This was a qualitative study surveying 263 individuals entering inpatient opioid detoxification. Participants were predominantly male (74.5%), white (81.4%), and many (66.2%) had injected drugs in the past 30 days. The authors approached consecutive individuals presenting to a detoxification unit in a Massachusetts hospital between October 2017 and May 2018. Three hundred and eighteen people were approached, 26 refused study participation or were discharged before staff could interview them, and individuals who did not report heroin use in the past 30 days were excluded, leaving a total of 263 people for the final analysis. Participant opinions were surveyed during a 15-minute, non-incentivized, face-to-face interview administered by non-treating research staff.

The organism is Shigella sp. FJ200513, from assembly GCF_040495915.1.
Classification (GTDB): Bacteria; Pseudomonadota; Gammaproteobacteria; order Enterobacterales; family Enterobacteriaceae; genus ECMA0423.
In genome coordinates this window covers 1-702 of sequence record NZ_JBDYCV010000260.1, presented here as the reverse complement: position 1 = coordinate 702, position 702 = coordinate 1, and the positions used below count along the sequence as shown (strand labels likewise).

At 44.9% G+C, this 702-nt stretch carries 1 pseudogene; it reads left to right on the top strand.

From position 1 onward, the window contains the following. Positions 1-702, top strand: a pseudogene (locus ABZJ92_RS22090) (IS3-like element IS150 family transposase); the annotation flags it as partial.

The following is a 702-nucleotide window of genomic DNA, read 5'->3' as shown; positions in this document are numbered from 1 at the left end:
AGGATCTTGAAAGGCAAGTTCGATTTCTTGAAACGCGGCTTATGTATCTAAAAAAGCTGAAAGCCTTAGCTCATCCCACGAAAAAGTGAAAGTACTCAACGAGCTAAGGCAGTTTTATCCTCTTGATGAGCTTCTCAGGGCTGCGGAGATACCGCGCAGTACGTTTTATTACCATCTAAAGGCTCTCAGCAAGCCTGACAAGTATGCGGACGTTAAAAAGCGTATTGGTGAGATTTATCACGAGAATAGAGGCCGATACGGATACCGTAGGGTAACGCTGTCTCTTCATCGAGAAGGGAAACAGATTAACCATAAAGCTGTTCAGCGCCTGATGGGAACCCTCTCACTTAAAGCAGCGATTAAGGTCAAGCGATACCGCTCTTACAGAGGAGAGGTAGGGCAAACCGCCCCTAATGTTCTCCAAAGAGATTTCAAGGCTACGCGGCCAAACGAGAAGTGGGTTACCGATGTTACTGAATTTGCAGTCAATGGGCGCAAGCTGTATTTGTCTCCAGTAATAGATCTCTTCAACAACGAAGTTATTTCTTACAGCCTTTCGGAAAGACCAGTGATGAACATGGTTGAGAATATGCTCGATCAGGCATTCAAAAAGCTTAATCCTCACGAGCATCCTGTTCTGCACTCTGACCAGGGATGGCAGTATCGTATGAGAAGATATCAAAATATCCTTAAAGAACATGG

The survey had two parts. First, using an open format response, participants were asked: “What term or label do you use to identify yourself (in your own head)?”. Subsequently, they were asked if they used the same label or another, and if so which one, when talking to others who use drugs, drug counselors, doctors, family, and at 12-step program meetings. The authors coded open format ‘other’ responses into five categories: ‘addict’, ‘user’, ‘slang’ ‘other’, and ‘NA or missing’. Study participants were also asked: “If you could choose how other people refer to you, which of the below terms would you prefer?”. They were read 12 options and provided with an open format option of ‘other’. The 12 terms were as follows: Heroin addict, heroin-dependent, heroin abuser, heroin misuser, heroin user, person with heroin addiction, person with heroin dependence, person who abuses heroin, person who uses heroin, person addicted to heroin, person with heroin problem, or person who uses drugs. Participants were instructed to rate each label with a number from 1 (‘I would never want to be called this’) to 7 (‘I would prefer to be called this’).